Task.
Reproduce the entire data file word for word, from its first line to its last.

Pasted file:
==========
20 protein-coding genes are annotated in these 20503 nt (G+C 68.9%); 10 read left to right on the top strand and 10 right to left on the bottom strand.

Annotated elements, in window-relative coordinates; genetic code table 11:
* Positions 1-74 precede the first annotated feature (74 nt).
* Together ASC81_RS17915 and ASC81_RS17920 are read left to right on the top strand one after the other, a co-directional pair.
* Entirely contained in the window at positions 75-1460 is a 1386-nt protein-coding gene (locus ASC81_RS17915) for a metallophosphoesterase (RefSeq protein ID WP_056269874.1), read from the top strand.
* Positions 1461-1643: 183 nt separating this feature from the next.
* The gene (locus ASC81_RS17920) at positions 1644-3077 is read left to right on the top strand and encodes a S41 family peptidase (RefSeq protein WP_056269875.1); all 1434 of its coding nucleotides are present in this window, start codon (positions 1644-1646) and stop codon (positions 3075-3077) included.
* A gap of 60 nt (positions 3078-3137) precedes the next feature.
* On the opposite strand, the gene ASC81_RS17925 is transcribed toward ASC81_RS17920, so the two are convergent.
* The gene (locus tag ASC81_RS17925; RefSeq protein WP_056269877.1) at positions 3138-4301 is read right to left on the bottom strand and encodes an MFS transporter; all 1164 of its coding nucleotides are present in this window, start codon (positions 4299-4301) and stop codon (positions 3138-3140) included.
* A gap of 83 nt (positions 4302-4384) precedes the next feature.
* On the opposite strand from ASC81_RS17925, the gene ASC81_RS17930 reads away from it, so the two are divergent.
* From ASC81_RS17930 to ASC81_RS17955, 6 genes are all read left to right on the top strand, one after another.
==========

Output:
20 protein-coding genes are annotated in these 20503 nt (G+C 68.9%); 10 read left to right on the top strand and 10 right to left on the bottom strand.

Annotated elements, in window-relative coordinates; genetic code table 11:
* Positions 1-74 precede the first annotated feature (74 nt).
* Together ASC81_RS17915 and ASC81_RS17920 are read left to right on the top strand one after the other, a co-directional pair.
* Entirely contained in the window at positions 75-1460 is a 1386-nt protein-coding gene (locus ASC81_RS17915) for a metallophosphoesterase (RefSeq protein ID WP_056269874.1), read from the top strand.
* Positions 1461-1643: 183 nt separating this feature from the next.
* The gene (locus ASC81_RS17920) at positions 1644-3077 is read left to right on the top strand and encodes a S41 family peptidase (RefSeq protein WP_056269875.1); all 1434 of its coding nucleotides are present in this window, start codon (positions 1644-1646) and stop codon (positions 3075-3077) included.
* A gap of 60 nt (positions 3078-3137) precedes the next feature.
* On the opposite strand, the gene ASC81_RS17925 is transcribed toward ASC81_RS17920, so the two are convergent.
* The gene (locus tag ASC81_RS17925; RefSeq protein WP_056269877.1) at positions 3138-4301 is read right to left on the bottom strand and encodes an MFS transporter; all 1164 of its coding nucleotides are present in this window, start codon (positions 4299-4301) and stop codon (positions 3138-3140) included.
* A gap of 83 nt (positions 4302-4384) precedes the next feature.
* On the opposite strand from ASC81_RS17925, the gene ASC81_RS17930 reads away from it, so the two are divergent.
* From ASC81_RS17930 to ASC81_RS17955, 6 genes are all read left to right on the top strand, one after another.